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Posted by Christopher Diggins, 19 October 2011 10:42 am
You must understand Unicode if you want to make your Windows application ready for the international market. Unfortunately if you jump around the internet and MSDN like usual, you have a good chance of becoming incredibly confused. This article is intended to help sort out the key issues. One of my colleagues called this article a "crash course" in language encoding schemes available in Windows.
Unicode is a computing industry standard for the consistent encoding, representation and handling of text expressed in most of the world's writing systems (http://en.wikipedia.org/wiki/Unicode). Usually when talking about Unicode we are also referring to the Universal Character Set (http://en.wikipedia.org/wiki/Universal_Character_Set). The universal character set is a one-to-one mapping of thousands of abstract characters (also called glyph) to individual integer representations called “code points”.
Most programmers know that there are a number of different possible encodings for Unicode (e.g. Utf-8, Utf-16, Utf-32 and so on). So why does Microsoft documentation say in several place that “Unicode is a 16-bit encoding”? For example http://www.microsoft.com/typography/unicode/cscp.htm and http://msdn.microsoft.com/en-us/library/cwe8bzh0.aspx.
There are various reasons for this inaccuracy, but I suspect the primary reason is historical. From Wikipedia (http://en.wikipedia.org/wiki/Variable-width_encoding) “Originally, both Unicode and ISO 10646 standards were meant to be fixed-width, with Unicode being 16 bit”.
The Windows API uses wide character (
wchar_t) strings to pass Unicode text data encoded in Utf-16 (http://en.wikipedia.org/wiki/UTF-16) with the bytes in little-endian format. Utf-16 is only one of many different possible encoding of Unicode. Utf-16 is a variable length encoding system, where Unicode code points (characters) are mapped to either one or two 16-bit code units (i.e. two or four bytes of data). Little endian format means that the least significant byte is stored first.
This chart should help clarify the various terms used so far:
|Code Point||Glyph||Character||Utf-16 Code Unit||Utf-16 LE bytes|
|U+007A||z||latin small letter z||0x007A||0x7A 0x00|
In the Windows API there are usually at least two extra versions of every function which accepts text parameters. One version specifically use arrays of
char for string data and the other will use an array of
wchar_t for string data. The single byte (
char) version usually ends with the letter “A” (for example “
MessageBoxA()” ) and the two-byte (
wchar_t version accepts name ends with the letter “W” (for example “
Some people mistakenly assumed that "A" means ASCII or ANSI. This is not true. The "A" version of an API just identifies the fact that string data is is encoded using a code page. As you will see later a code page can be fixed-width single byte data, or variable length byte data in the case of DBCS code pages.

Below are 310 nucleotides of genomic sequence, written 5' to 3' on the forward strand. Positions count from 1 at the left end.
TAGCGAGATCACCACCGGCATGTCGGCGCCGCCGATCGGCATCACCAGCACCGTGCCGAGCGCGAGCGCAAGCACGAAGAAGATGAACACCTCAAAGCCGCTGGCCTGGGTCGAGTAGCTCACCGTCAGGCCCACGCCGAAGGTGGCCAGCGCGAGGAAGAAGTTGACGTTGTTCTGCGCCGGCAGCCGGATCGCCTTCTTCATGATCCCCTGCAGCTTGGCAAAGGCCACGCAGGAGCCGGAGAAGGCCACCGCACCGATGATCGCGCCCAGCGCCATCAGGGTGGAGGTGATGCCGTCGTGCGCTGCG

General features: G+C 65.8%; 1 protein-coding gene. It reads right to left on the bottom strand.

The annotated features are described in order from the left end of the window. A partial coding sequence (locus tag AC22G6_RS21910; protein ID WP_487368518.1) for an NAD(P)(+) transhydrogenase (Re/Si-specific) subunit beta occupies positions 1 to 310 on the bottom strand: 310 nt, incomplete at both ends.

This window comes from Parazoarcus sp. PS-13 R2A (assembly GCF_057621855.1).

Normally when writing Windows application you don’t use functions with a name ending with “A” or “W”, instead you use a non-suffixed prefix name (for example
MessageBox()). The Windows API will choose one of the two functions depending on whether the preprocessor symbol
UNICODE is defined or not. (http://msdn.microsoft.com/en-us/library/xxh1wfhz.aspx).
A codepage is a list of character codes in a certain order. Wikipedia defines it as a synonym for character encoding (http://en.wikipedia.org/wiki/Code_page) but for Windows programming there is a more specific meaning (http://en.wikipedia.org/wiki/Windows_code_page). Different code pages will map characters from different languages to the same range of numerical values.
An example of a code page is Windows-1252 (see http://msdn.microsoft.com/en-us/goglobal/cc305145 and http://en.wikipedia.org/wiki/Windows-1252) which is a character encoding of the Latin Alphabet. This code page is often confused with the ISO-8859-1 character set and as such is referred to as an “ANSI” code page. The term “ANSI” here is a common misnomer, no code page is in fact an ANSI standard. The term ANSI continues to be used for historical reasons.
There is also no ASCII Windows code page, but most Windows code pages are extensions of the ASCII character set. This means that the values assigned to ASCII characters in different code pages (e.g. for an English code page or a French code page) usually uses the same numerical representation (code unit). Thus ASCII data just works.
An unfortunate consequence of this during development is that you may think your text handling routines are properly localized when they are not!
More information on code pages can be found at http://msdn.microsoft.com/en-us/library/dd317752.aspx and http://msdn.microsoft.com/en-US/library/8w60z792.aspx.
Prior to adopting Unicode Microsoft used a system called MBCS (multi-byte character set) for encoding large character sets, such as those required by Chinese and Japanese. The most commonly used MBCS in Windows in DBCS (double-byte character set).In much of the MSDN documentation MBCS is used to describe all non-Unicode support for multibyte characters. In Visual C++, MBCS always means DBCS (http://msdn.microsoft.com/en-us/library/cwe8bzh0.aspx).
Despite the name DBCS is an example of a variable length encoding. With DBCS, characters can be 1 or 2 bytes in size and their interpretation depends on which code page is in use. In a modern Windows application you should try to use Unicode wherever possible, but DBCS may be necessary for compatibility with various DLLs or older code.
If you are serious about learn how to write Windows software for international markets I strongly suggest reading the following articles. Reading them in order should help minimize your confusion:
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